The use and characteristics of foreign component auditors in U.S. multinational audits: Insights from Form AP disclosures
59 Pages Posted: 5 Sep 2018 Last revised: 26 Mar 2020
Date Written: March 1, 2020
This paper investigates the common, yet previously opaque, practice of using foreign audit firms (component auditors) to conduct portions of audit work for U.S. public companies. U.S. regulators have expressed concern for the transparency and quality of audits using component auditors. Employing data disclosed in the newly-mandated PCAOB Form AP, we find that component auditor use is largely structural, determined by the size and complexity of clients’ multinational operations. We do not find the mere use of component auditors is detrimental to audit outcomes, rather, the amount of work conducted by component auditors is associated with lower audit quality (i.e., higher likelihood of misstatement), higher likelihood of non-timely reporting, and higher audit fees, which collectively suggest that component auditor engagements are associated with adverse outcomes. Further, we find that only work performed by less competent component auditors and those facing geographic and cultural/language barriers, including significant geographic and cultural distance, weak rule of law, and low English language proficiency, are associated with adverse audit outcomes. Overall, these findings provide initial archival evidence that the use of certain component auditors on U.S. multinational audits is associated with audit coordination issues, which suggests that PCAOB Form AP disclosures provide relevant information.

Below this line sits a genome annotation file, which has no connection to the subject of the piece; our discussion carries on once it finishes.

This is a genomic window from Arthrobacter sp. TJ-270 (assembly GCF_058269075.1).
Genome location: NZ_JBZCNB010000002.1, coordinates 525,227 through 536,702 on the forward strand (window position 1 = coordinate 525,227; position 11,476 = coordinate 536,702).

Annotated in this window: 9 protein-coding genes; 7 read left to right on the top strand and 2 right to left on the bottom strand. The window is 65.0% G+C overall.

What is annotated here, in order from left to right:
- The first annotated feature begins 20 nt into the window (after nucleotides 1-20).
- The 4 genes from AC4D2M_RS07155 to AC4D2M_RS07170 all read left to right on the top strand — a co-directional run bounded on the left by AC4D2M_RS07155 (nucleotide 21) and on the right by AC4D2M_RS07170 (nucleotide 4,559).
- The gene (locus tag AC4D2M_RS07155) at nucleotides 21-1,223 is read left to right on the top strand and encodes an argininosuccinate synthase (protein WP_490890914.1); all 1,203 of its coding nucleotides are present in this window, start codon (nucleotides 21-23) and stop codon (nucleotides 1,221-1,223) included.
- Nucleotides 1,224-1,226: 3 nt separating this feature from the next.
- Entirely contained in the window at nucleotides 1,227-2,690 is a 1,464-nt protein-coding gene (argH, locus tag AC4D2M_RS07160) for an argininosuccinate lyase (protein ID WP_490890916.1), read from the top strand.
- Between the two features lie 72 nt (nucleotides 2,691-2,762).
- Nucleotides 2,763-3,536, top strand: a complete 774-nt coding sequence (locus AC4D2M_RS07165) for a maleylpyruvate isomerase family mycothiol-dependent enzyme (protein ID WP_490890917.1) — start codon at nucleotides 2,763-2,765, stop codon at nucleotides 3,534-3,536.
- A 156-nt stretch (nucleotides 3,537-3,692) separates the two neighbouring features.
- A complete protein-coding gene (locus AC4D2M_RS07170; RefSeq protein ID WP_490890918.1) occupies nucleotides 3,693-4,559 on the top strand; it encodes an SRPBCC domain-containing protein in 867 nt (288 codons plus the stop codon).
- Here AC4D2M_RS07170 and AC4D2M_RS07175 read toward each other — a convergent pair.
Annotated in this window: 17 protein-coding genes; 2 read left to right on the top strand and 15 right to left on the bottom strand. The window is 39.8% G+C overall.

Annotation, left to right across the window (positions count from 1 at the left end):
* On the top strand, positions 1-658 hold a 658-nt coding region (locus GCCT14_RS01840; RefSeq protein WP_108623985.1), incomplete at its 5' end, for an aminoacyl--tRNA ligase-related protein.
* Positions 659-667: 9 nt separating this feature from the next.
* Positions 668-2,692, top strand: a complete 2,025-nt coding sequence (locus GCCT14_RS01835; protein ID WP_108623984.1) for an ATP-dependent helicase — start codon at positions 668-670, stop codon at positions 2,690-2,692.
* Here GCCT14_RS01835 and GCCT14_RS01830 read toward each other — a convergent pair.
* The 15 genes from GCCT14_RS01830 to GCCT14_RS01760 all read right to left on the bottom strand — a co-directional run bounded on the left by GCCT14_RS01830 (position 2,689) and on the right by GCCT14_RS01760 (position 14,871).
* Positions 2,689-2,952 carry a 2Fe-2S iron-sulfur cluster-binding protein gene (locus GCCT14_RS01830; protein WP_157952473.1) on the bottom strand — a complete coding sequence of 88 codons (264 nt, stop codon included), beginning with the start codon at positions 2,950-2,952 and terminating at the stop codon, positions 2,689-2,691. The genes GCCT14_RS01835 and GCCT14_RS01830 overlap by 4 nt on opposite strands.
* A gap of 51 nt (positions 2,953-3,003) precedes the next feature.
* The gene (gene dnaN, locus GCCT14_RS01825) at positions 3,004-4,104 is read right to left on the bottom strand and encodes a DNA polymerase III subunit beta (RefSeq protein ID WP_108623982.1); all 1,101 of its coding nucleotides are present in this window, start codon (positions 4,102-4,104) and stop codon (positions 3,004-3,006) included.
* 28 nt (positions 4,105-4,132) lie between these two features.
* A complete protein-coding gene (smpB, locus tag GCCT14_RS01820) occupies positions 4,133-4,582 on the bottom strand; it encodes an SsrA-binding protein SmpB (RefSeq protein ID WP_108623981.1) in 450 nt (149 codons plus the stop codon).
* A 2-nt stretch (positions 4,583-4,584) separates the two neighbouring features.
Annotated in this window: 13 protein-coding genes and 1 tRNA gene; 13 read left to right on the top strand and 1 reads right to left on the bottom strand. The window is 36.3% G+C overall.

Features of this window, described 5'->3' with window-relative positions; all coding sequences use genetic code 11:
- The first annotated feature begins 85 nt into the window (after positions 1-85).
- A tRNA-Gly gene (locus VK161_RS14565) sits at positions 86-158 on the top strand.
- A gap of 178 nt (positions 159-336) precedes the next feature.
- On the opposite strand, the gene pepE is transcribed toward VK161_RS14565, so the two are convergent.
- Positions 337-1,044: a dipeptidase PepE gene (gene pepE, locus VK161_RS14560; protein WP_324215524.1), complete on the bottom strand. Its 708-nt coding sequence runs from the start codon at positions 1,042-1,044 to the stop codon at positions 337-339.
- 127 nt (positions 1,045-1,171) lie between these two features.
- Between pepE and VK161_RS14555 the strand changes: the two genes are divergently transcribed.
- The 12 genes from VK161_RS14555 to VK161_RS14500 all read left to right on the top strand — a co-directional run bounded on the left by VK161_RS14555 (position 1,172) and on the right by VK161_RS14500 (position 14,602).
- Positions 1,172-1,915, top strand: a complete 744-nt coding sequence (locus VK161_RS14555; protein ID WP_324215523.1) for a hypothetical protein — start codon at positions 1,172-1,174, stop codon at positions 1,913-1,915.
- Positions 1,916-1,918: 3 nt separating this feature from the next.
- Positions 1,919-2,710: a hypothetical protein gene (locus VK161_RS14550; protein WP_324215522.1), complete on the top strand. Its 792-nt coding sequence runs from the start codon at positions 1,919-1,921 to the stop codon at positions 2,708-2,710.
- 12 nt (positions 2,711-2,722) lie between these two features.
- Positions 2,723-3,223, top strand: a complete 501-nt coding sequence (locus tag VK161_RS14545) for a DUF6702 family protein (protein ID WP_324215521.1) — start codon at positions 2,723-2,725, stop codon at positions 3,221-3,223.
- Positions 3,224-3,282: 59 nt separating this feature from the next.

Keywords: PCAOB, Form AP, component auditor, group audit, audit quality, audit fees, report timeliness, geographic barriers, cultural barriers
JEL Classification: M42, G18, G28, F00
Suggested Citation: Suggested Citation